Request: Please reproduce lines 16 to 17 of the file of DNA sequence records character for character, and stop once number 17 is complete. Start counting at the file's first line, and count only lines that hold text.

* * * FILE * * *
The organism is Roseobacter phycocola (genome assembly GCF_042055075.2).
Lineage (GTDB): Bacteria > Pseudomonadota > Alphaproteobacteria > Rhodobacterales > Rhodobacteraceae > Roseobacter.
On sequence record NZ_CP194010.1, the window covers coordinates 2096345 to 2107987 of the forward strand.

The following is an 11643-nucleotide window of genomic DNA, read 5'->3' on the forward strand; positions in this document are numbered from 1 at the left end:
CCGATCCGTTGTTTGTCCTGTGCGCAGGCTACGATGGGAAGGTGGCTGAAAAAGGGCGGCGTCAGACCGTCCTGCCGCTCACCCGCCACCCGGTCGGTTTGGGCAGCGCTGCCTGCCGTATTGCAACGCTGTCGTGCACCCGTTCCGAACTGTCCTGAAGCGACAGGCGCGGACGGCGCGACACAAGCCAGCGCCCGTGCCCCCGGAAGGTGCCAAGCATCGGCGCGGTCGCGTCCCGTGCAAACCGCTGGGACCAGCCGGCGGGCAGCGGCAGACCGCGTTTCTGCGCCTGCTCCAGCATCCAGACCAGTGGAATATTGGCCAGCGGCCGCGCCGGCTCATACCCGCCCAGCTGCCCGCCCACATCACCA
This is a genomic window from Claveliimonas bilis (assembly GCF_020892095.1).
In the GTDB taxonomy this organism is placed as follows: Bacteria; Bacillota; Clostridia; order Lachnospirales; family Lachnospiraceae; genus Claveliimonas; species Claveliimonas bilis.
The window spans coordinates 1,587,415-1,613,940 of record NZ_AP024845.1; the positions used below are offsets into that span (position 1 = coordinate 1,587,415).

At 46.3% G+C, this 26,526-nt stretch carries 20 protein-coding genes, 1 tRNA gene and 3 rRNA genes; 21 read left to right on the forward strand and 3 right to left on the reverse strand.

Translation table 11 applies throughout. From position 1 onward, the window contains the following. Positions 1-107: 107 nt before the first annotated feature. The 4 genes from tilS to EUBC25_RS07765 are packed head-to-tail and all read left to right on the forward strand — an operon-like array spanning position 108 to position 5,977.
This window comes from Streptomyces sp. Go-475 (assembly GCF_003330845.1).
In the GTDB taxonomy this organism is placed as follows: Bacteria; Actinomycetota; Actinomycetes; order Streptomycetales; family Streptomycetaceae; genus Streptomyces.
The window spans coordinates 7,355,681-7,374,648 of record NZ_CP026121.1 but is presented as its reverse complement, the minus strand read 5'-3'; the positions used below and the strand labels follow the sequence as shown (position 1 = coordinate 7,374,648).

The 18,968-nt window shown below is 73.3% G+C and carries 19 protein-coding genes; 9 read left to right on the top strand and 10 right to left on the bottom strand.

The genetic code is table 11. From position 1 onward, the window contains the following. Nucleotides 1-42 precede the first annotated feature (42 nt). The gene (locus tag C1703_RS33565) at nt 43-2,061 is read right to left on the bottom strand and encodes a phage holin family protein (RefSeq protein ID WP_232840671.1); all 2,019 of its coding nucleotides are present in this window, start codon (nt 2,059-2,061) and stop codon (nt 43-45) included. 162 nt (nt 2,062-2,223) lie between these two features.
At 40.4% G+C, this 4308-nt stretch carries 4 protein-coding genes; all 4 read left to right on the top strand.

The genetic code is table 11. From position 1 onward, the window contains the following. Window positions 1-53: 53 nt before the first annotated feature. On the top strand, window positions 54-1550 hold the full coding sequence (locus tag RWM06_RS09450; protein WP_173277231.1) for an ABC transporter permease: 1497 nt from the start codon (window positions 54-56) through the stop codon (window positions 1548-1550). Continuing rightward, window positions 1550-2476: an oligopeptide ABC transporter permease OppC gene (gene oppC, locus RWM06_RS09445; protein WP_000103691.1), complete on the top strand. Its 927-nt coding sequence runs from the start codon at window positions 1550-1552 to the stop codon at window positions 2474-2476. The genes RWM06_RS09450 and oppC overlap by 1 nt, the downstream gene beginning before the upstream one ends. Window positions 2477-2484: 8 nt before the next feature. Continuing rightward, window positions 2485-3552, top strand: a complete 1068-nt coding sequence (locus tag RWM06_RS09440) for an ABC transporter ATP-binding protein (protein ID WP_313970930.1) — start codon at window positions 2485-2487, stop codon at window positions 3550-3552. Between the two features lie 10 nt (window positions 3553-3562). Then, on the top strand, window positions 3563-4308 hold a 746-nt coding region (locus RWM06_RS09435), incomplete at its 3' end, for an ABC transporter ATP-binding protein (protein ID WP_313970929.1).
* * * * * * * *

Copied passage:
At 40.4% G+C, this 4308-nt stretch carries 4 protein-coding genes; all 4 read left to right on the top strand.

The genetic code is table 11. From position 1 onward, the window contains the following. Window positions 1-53: 53 nt before the first annotated feature. On the top strand, window positions 54-1550 hold the full coding sequence (locus tag RWM06_RS09450; protein WP_173277231.1) for an ABC transporter permease: 1497 nt from the start codon (window positions 54-56) through the stop codon (window positions 1548-1550). Continuing rightward, window positions 1550-2476: an oligopeptide ABC transporter permease OppC gene (gene oppC, locus RWM06_RS09445; protein WP_000103691.1), complete on the top strand. Its 927-nt coding sequence runs from the start codon at window positions 1550-1552 to the stop codon at window positions 2474-2476. The genes RWM06_RS09450 and oppC overlap by 1 nt, the downstream gene beginning before the upstream one ends. Window positions 2477-2484: 8 nt before the next feature. Continuing rightward, window positions 2485-3552, top strand: a complete 1068-nt coding sequence (locus tag RWM06_RS09440) for an ABC transporter ATP-binding protein (protein ID WP_313970930.1) — start codon at window positions 2485-2487, stop codon at window positions 3550-3552. Between the two features lie 10 nt (window positions 3553-3562). Then, on the top strand, window positions 3563-4308 hold a 746-nt coding region (locus RWM06_RS09435), incomplete at its 3' end, for an ABC transporter ATP-binding protein (protein ID WP_313970929.1).